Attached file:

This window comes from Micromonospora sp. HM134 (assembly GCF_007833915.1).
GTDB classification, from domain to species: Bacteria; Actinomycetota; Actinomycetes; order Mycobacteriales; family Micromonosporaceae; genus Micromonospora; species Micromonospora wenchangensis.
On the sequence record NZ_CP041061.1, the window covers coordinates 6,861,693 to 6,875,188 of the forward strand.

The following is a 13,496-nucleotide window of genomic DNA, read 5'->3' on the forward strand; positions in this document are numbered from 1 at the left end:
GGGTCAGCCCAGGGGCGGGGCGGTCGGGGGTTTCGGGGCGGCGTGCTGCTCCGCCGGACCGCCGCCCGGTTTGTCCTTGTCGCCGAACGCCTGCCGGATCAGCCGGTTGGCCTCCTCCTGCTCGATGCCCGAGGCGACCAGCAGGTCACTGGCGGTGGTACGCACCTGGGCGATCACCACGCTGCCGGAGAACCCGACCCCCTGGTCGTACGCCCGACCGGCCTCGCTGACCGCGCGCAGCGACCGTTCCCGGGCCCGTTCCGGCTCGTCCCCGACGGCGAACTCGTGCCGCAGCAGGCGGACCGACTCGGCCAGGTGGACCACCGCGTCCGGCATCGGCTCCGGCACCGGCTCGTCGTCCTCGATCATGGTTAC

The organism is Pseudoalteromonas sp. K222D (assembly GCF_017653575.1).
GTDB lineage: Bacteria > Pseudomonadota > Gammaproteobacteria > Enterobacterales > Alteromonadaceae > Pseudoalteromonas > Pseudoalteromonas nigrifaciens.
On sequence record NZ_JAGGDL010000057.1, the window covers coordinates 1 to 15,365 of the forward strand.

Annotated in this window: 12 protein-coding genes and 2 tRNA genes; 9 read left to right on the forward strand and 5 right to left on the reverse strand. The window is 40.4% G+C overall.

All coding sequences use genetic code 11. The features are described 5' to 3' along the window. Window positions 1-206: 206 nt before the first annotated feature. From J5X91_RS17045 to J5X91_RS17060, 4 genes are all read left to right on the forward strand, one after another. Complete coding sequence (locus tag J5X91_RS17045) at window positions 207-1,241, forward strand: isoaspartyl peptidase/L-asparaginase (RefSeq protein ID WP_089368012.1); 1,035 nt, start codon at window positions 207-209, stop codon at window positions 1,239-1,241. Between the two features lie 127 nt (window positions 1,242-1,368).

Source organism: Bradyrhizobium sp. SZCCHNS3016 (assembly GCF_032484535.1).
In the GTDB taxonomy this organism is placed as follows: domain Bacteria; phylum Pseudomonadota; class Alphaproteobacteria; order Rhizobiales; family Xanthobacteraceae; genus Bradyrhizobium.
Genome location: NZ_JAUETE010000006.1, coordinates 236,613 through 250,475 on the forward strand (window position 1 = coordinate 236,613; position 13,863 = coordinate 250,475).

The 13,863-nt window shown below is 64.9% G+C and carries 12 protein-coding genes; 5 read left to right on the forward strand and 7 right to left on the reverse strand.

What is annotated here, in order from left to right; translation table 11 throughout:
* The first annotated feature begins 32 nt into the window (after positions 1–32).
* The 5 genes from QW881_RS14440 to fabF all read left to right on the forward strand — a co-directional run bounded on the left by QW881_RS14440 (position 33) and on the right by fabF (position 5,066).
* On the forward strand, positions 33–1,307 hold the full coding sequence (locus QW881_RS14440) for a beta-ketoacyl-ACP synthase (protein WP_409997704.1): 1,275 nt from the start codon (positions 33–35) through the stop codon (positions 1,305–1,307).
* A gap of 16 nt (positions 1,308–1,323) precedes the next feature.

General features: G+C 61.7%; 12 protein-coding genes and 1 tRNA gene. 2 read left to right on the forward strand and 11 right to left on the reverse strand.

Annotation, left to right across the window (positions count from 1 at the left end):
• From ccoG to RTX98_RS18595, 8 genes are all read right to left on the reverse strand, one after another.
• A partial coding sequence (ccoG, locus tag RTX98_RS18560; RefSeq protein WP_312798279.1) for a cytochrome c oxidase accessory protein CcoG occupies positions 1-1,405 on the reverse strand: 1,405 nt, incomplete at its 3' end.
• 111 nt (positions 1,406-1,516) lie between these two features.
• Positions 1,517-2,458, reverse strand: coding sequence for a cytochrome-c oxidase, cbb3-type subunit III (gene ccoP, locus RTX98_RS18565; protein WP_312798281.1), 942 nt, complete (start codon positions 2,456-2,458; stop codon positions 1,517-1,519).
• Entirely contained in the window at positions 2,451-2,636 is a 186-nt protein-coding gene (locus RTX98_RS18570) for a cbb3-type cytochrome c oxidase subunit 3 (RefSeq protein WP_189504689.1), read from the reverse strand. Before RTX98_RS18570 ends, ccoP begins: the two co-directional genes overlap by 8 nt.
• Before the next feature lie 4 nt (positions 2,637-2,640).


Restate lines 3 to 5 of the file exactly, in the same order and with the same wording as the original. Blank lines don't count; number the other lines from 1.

On the sequence record NZ_CP041061.1, the window covers coordinates 6,861,693 to 6,875,188 of the forward strand.

The following is a 13,496-nucleotide window of genomic DNA, read 5'->3' on the forward strand; positions in this document are numbered from 1 at the left end:
GGGTCAGCCCAGGGGCGGGGCGGTCGGGGGTTTCGGGGCGGCGTGCTGCTCCGCCGGACCGCCGCCCGGTTTGTCCTTGTCGCCGAACGCCTGCCGGATCAGCCGGTTGGCCTCCTCCTGCTCGATGCCCGAGGCGACCAGCAGGTCACTGGCGGTGGTACGCACCTGGGCGATCACCACGCTGCCGGAGAACCCGACCCCCTGGTCGTACGCCCGACCGGCCTCGCTGACCGCGCGCAGCGACCGTTCCCGGGCCCGTTCCGGCTCGTCCCCGACGGCGAACTCGTGCCGCAGCAGGCGGACCGACTCGGCCAGGTGGACCACCGCGTCCGGCATCGGCTCCGGCACCGGCTCGTCGTCCTCGATCATGGTTAC